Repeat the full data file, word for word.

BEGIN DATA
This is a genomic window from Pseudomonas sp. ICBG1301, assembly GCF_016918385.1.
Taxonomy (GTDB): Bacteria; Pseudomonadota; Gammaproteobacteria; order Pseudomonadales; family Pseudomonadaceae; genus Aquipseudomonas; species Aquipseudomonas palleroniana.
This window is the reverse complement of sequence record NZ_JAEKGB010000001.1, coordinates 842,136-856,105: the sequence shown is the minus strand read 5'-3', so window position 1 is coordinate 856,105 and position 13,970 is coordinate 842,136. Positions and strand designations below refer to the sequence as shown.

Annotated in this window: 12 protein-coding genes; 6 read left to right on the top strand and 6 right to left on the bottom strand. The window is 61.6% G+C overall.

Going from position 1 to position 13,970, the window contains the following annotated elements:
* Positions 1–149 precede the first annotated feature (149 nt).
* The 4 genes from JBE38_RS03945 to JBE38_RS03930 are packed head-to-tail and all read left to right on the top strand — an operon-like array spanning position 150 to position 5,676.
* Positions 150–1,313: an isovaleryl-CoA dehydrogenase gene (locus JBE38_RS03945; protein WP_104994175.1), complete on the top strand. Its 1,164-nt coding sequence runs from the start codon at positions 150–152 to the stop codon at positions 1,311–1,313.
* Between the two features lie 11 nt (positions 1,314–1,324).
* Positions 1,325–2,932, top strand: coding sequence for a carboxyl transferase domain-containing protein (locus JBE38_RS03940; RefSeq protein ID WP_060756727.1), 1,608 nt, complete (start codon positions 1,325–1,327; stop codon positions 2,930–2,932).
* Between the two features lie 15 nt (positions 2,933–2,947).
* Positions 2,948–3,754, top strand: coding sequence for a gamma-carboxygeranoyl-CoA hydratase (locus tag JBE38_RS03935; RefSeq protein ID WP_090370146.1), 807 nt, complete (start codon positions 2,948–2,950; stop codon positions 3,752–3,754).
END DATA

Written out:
This is a genomic window from Pseudomonas sp. ICBG1301, assembly GCF_016918385.1.
Taxonomy (GTDB): Bacteria; Pseudomonadota; Gammaproteobacteria; order Pseudomonadales; family Pseudomonadaceae; genus Aquipseudomonas; species Aquipseudomonas palleroniana.
This window is the reverse complement of sequence record NZ_JAEKGB010000001.1, coordinates 842,136-856,105: the sequence shown is the minus strand read 5'-3', so window position 1 is coordinate 856,105 and position 13,970 is coordinate 842,136. Positions and strand designations below refer to the sequence as shown.

Annotated in this window: 12 protein-coding genes; 6 read left to right on the top strand and 6 right to left on the bottom strand. The window is 61.6% G+C overall.

Going from position 1 to position 13,970, the window contains the following annotated elements:
* Positions 1–149 precede the first annotated feature (149 nt).
* The 4 genes from JBE38_RS03945 to JBE38_RS03930 are packed head-to-tail and all read left to right on the top strand — an operon-like array spanning position 150 to position 5,676.
* Positions 150–1,313: an isovaleryl-CoA dehydrogenase gene (locus JBE38_RS03945; protein WP_104994175.1), complete on the top strand. Its 1,164-nt coding sequence runs from the start codon at positions 150–152 to the stop codon at positions 1,311–1,313.
* Between the two features lie 11 nt (positions 1,314–1,324).
* Positions 1,325–2,932, top strand: coding sequence for a carboxyl transferase domain-containing protein (locus JBE38_RS03940; RefSeq protein ID WP_060756727.1), 1,608 nt, complete (start codon positions 1,325–1,327; stop codon positions 2,930–2,932).
* Between the two features lie 15 nt (positions 2,933–2,947).
* Positions 2,948–3,754, top strand: coding sequence for a gamma-carboxygeranoyl-CoA hydratase (locus tag JBE38_RS03935; RefSeq protein ID WP_090370146.1), 807 nt, complete (start codon positions 2,948–2,950; stop codon positions 3,752–3,754).